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Innovation

It's not still good: how change kills tech

I quite enjoy visiting car boot sales, and I often smile when I see boxes of old fashioned VHS video tapes being cleared off at 50 cents or a dollar.
Written by Darren Greenwood, Contributor on

I quite enjoy visiting car boot sales, and I often smile when I see boxes of old fashioned VHS video tapes being cleared off at 50 cents or a dollar.

It's not just a matter of recalling those favourite films from the 1980s and 1990s, but you also get a reminder that technology always changes.

And that's before we even consider the old battle between VHS, Betamax and 2000.

Last week, Telecom New Zealand announced that next July it will be turning off its CDMA cellular network.

It's going to be a massive task, especially as the company has around one million customers on the old CDMA network, and a similar number on the newer XT network.

Telecom says that many users on CDMA are inactive but it looks like it will be busy with the 2012 switchover. Vodafone and 2 Degrees will be hoping to gain some of these customers, but Telecom is offering various deals, including zero costs upfront if you go on a plan.

Some have criticised Telecom for making the wrong technical choice and wasting millions on CDMA during the time that former head Theresa Gattung ran the company, but the truth is that people always have to think about technological change when they make a purchase.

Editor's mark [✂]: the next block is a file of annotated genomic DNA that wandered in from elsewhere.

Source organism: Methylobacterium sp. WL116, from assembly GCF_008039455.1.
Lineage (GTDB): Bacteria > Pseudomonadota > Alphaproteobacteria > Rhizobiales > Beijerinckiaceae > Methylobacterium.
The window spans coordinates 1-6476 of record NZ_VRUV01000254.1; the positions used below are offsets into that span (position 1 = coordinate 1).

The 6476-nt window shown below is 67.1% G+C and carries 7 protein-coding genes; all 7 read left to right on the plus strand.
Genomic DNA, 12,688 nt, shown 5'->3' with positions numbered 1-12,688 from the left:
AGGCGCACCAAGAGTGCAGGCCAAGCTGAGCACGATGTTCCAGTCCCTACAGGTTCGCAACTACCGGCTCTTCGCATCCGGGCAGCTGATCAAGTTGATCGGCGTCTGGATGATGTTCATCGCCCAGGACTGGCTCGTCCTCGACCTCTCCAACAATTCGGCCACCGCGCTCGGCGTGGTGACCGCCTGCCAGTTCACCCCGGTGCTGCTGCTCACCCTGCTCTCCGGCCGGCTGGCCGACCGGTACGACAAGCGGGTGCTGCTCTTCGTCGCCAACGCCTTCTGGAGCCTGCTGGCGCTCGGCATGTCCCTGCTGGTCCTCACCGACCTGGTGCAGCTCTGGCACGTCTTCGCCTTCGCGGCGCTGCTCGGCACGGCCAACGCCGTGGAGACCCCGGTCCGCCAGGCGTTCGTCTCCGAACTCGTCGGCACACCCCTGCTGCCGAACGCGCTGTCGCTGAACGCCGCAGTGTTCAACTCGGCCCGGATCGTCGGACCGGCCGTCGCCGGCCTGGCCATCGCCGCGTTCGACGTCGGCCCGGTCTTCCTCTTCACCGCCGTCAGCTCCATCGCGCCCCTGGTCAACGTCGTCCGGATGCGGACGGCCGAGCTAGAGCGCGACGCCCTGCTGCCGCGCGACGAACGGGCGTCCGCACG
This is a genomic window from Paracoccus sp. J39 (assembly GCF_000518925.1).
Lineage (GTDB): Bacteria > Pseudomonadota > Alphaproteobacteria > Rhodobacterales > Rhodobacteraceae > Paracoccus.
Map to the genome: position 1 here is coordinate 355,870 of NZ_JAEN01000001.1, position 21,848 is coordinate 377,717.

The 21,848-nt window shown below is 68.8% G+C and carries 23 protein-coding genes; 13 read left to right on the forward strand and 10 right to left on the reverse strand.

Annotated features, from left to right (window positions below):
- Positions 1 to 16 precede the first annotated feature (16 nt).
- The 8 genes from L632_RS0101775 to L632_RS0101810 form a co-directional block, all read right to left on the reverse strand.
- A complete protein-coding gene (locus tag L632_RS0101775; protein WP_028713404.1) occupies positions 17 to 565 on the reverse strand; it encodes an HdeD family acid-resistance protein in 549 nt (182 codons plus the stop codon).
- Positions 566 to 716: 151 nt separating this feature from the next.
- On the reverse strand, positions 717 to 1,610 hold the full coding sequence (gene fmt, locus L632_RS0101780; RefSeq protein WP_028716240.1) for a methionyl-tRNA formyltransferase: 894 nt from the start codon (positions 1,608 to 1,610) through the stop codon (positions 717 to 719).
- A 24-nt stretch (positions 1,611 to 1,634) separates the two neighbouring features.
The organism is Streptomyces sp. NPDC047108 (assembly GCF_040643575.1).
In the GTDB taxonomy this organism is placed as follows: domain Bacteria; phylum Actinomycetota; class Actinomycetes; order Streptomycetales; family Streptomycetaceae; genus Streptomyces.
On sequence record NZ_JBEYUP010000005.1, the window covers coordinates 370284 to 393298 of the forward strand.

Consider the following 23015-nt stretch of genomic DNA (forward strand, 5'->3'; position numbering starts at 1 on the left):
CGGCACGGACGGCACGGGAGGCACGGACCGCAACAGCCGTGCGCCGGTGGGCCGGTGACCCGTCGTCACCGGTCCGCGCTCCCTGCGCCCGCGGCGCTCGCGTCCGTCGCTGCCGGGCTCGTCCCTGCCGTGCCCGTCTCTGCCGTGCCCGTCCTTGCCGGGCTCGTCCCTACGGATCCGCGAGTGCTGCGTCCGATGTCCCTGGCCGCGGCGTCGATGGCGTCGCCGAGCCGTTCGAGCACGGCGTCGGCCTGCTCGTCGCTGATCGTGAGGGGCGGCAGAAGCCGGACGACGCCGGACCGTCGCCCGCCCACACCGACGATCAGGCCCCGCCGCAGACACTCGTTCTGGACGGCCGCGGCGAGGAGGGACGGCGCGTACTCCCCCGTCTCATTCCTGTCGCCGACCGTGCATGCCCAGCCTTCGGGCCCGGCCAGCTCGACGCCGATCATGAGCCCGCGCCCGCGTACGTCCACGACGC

There is no point in buying anything, however cheap, if it is to become obsolete and unusable in a short period of time. This is as true for your cheap mobile phone as it is for a multi-million dollar project implementation.

Thankfully, Telecom NZ has given us a year's notice, and it did warn that CDMA was for the chop when it launched its XT network in 2009.

While people have had plenty of time to prepare for the change, it still means that there will be a million handsets around New Zealand that will suddenly become redundant. I wonder what will happen to them, and I can only hope that there might be some way of recycling.

Of course, mobile telephony is not the only other area of change. There is television, too.

We have adverts on TV and in the papers about the impending digital switchover.

So, when you next visit a car boot sale, think twice before you buy that gadget.

Editorial standards

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